Learn how Bosch uses balena as part of their IoT fleet management and devops solutions.
is a world leading multinational engineering and electronics company who invests heavily in IoT; developing innovative solutions for smart homes, cities and manufacturing. Part of this research and development is looking for new business approaches in the context of industrial IoT, and in one such project, the team has developed a solution that is designed to monitor industrial hydraulic machinery.
This new edge device measures oil contamination in hydraulic systems throughout the machine, and provides a crucial early-warning system as to the condition of the entire hydraulic system so that downtimes can be prevented and availability increased.
How did Bosch learn about balena?
Bosch first discovered balena whilst organizing their Connected Experience Hackathon in 2017; one of the biggest IoT hackathons in Europe.
The team were struggling to provision devices with gateway software packaged in Docker containers for the hackathon participants. At the time, balena (Then known as ‘resin.io’) had just released a beta version of their (now live) multi-container feature
, which solved the problem and allowed Bosch to run their hack challenge.
Integrating and using balena
Following the success of the event, Bosch has continued to use balena in a variety of ways. Stefan Rauch, a Software Engineer at Bosch took some time to tell us more about how, where and why their team chooses to use balena.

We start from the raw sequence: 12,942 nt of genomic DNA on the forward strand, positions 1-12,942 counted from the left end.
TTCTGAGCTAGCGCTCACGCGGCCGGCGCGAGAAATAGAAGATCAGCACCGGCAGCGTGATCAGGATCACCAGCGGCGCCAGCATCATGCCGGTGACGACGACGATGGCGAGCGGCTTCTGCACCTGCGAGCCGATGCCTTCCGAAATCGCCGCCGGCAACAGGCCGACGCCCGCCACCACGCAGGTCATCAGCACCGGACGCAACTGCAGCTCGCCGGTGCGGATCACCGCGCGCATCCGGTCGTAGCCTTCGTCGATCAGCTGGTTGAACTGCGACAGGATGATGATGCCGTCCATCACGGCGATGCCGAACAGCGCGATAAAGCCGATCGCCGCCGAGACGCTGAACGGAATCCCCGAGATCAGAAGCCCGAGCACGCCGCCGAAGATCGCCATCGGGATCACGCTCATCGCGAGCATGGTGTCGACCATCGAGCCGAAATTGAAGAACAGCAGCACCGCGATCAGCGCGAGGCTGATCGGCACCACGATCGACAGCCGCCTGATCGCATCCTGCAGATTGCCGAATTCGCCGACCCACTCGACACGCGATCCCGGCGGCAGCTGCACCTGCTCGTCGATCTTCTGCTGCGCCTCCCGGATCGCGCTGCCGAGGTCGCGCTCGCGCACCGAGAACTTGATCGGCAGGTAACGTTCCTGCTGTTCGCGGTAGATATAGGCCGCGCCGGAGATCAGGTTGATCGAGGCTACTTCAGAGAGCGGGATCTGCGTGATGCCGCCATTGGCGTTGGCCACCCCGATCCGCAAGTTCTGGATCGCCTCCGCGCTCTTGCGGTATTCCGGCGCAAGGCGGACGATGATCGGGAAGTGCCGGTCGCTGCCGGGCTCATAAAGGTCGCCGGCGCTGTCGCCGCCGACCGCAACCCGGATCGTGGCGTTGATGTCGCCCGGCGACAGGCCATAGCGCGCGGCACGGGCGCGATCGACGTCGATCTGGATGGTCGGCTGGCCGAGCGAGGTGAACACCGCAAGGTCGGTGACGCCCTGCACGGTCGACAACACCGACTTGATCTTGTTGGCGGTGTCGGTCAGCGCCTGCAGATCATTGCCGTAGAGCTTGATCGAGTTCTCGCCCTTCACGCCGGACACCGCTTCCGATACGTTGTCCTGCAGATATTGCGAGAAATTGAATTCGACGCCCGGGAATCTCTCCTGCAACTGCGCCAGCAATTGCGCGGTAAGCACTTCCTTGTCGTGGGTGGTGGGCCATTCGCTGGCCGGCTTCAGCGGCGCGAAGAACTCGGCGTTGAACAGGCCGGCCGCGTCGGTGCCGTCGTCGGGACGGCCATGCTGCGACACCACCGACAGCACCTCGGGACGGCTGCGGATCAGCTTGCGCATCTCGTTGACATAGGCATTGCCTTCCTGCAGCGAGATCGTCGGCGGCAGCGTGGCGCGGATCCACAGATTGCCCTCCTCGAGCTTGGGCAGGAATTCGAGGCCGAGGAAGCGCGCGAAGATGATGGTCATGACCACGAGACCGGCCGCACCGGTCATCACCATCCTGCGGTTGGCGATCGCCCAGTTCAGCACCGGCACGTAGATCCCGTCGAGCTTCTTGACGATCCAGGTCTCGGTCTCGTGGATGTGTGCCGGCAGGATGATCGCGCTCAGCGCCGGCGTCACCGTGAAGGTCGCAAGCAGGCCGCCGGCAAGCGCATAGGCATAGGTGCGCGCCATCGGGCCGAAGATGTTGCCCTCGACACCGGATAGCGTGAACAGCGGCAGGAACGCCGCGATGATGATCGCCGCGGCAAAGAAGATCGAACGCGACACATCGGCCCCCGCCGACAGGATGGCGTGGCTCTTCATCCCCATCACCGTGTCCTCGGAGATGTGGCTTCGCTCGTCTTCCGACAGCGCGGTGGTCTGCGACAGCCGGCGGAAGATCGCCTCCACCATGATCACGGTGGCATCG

“Our services are developed in an agile, iterative approach, based on our customer's feedback. We have to be able to deploy new features and updates to our installed base continuously and we embrace the idea of DevOps throughout our solution architecture, balena integrates perfectly into that approach.”
Bosch has built a continuous deployment pipeline that automatically pushes updates to their production and test fleets. The workflow is highly automated so developers don't have to interact with balena directly to deploy new versions. For the ops part, they use the balena dashboard and balena-cli to remote access their installed base, allowing them to provide instant support to customers and partners.
Key benefits of using balena
When discussing the main benefits that balena delivers, Stefan told us “Being able to do software related tasks remotely, and managing and deploying to a large installed base are definitely the killer features of balena. This enables a very fast update cycle and therefore is a booster for the overall development speed of our services.”
“Deploying a new feature to an installed base that is distributed all over the world, just by doing a git push, is fascinating.”
In many industry projects, remote access to edge devices is not possible as they are deployed in isolated production networks, without internet access. Because of this, instant updates or immediate help for customers is not generally available. Using balena, the speed at which new features and updates are provided to Bosch customers helps to maximise product usability and reduce time frames between product upgrades and fixes.